A duo that finds comedy gold in corporate greed
By Jan Stuart
Friday, Oct. 23, 2009
Andy Bichlbaum and Mike Bonanno are anti-globalization avengers who combine the unprepossessing aspect of Clark Kent with the trickster daring of Allen Funt. Armed with hidden micro cameras and Goodwill knockoffs of business attire, they sabotage high-profile conferences through absurd hoaxes, calculated to lampoon corporate greed and moral bankruptcy.
The brainy flimflammers took on the World Trade Organization in their debut 2003 documentary, "The Yes Men," in which they impersonated WTO spokesmen at a gathering of lawyers in Salzburg, Austria, after a Web site they contrived to parody the organization was taken to be the real McCoy. Under another trumped-up alias, Bichlbaum scammed attendees at a Finnish textile conference, where he lamented the demise of slavery and impressed the audience as he unveiled an inflatable, phallus-shaped surveillance device for the secret video monitoring of employees.
The pair's fiendishly amusing new opus is driven by the pie-in-the-sky speculation: What if corporations put the profit motive aside for a minute or two and did the right thing by the little people who often get sideswiped in the race to please stockholders?
The most gasp-provoking stunt in "The Yes Men Fix the World" revisits the Bhopal catastrophe of 1984, when Union Carbide neglected to make reparations to the victims of a chemical-plant leak in India that killed thousands. Following their WTO model, the Yes Men create a counterfeit Web site of Dow Chemical (the new owner of Union Carbide), spurring the interest of unsuspecting reporters for the British Broadcasting Corp. Posing as a Dow representative, Bichlbaum agrees to a BBC interview, during which he apologizes to the people of Bhopal and declares that his company has decided to compensate survivors to the tune of $12 billion. The televised announcement sinks Dow stock 3 1/2 percent within 23 minutes, reinforcing the Yes Men's overarching assertion that no good deed goes unpunished by the free-market system.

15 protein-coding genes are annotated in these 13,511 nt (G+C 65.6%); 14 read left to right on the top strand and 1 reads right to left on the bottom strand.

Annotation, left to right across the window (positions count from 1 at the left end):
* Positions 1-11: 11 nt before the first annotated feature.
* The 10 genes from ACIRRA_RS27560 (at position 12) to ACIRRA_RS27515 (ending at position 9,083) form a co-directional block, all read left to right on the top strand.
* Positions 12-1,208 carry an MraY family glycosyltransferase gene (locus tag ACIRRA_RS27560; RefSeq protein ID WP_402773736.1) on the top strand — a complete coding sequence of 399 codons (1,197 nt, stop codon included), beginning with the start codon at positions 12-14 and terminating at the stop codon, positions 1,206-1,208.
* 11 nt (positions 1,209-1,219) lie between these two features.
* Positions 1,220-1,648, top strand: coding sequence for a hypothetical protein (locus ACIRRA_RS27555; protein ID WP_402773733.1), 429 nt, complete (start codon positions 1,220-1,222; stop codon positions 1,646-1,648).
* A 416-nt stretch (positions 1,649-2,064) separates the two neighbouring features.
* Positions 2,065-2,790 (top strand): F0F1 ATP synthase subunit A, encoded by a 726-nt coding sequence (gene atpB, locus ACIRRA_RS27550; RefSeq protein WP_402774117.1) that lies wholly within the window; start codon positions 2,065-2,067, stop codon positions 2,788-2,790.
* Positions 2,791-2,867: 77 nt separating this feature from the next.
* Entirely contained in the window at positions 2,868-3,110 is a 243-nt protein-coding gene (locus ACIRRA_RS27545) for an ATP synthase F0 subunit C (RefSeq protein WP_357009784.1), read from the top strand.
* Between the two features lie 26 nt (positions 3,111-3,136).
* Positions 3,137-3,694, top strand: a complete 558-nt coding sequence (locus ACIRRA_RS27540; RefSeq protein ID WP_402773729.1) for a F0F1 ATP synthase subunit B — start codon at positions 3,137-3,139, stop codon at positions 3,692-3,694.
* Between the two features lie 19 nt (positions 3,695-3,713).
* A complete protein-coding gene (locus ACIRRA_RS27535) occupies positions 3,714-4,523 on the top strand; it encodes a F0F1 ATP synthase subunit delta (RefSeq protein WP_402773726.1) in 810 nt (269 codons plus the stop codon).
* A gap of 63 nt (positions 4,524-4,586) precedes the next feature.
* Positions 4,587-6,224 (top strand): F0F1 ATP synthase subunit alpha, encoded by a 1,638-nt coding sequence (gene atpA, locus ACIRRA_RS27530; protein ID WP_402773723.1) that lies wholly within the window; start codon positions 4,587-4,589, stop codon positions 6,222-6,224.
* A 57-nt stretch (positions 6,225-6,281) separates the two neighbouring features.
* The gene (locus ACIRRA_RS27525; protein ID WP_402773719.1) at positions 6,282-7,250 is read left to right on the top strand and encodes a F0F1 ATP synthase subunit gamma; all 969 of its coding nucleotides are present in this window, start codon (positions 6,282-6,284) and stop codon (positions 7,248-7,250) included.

Amazingly, the pranksters never face lawsuits by the duped muckety-mucks, who would appear eager not to fan the flames of negative publicity. At worst, they get tossed out of a petroleum conference where, under the guise of Exxon execs, they pass around newfangled biofuel candles that they claim have been fashioned from the recycled human remains of climate-change victims.
For all the pair's idealism, they commit the occasional sin of self-aggrandizement: Confronted by repeated media accusations that they have cruelly raised the hopes of crisis victims with phony promises, they go to considerable lengths to demonstrate that they are regarded as renegade heroes by the survivors of Bhopal (and, in another segment, the public-housing populace of New Orleans displaced after Hurricane Katrina).
For those who enjoy the shift-in-your-seat kick of seeing emperors caught with their knickers down, however, the squirm factor achieved by the Yes Men out-Borats Sacha Baron Cohen at his most confrontational.
Jan Stuart is a freelance reviewer.